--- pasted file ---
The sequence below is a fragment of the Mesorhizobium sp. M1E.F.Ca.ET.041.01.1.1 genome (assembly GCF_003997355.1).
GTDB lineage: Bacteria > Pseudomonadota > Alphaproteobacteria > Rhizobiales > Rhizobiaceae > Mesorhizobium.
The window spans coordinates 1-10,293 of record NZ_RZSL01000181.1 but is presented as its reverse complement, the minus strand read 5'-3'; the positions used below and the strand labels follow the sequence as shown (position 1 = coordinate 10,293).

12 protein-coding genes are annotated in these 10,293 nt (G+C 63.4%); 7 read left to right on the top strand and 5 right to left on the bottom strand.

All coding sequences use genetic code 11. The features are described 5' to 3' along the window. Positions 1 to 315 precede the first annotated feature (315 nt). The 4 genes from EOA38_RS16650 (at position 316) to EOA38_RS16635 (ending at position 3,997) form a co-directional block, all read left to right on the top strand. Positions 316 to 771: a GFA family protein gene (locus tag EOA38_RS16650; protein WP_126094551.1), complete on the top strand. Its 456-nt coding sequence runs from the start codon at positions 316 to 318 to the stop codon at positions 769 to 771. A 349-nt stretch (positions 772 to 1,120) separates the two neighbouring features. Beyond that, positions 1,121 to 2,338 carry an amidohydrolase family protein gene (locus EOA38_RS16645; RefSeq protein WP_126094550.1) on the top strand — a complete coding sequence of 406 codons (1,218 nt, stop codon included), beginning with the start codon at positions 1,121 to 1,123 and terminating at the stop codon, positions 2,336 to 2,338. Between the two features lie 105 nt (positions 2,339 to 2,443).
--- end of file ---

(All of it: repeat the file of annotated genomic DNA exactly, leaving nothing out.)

The sequence below is a fragment of the Mesorhizobium sp. M1E.F.Ca.ET.041.01.1.1 genome (assembly GCF_003997355.1).
GTDB lineage: Bacteria > Pseudomonadota > Alphaproteobacteria > Rhizobiales > Rhizobiaceae > Mesorhizobium.
The window spans coordinates 1-10,293 of record NZ_RZSL01000181.1 but is presented as its reverse complement, the minus strand read 5'-3'; the positions used below and the strand labels follow the sequence as shown (position 1 = coordinate 10,293).

12 protein-coding genes are annotated in these 10,293 nt (G+C 63.4%); 7 read left to right on the top strand and 5 right to left on the bottom strand.

All coding sequences use genetic code 11. The features are described 5' to 3' along the window. Positions 1 to 315 precede the first annotated feature (315 nt). The 4 genes from EOA38_RS16650 (at position 316) to EOA38_RS16635 (ending at position 3,997) form a co-directional block, all read left to right on the top strand. Positions 316 to 771: a GFA family protein gene (locus tag EOA38_RS16650; protein WP_126094551.1), complete on the top strand. Its 456-nt coding sequence runs from the start codon at positions 316 to 318 to the stop codon at positions 769 to 771. A 349-nt stretch (positions 772 to 1,120) separates the two neighbouring features. Beyond that, positions 1,121 to 2,338 carry an amidohydrolase family protein gene (locus EOA38_RS16645; RefSeq protein WP_126094550.1) on the top strand — a complete coding sequence of 406 codons (1,218 nt, stop codon included), beginning with the start codon at positions 1,121 to 1,123 and terminating at the stop codon, positions 2,336 to 2,338. Between the two features lie 105 nt (positions 2,339 to 2,443).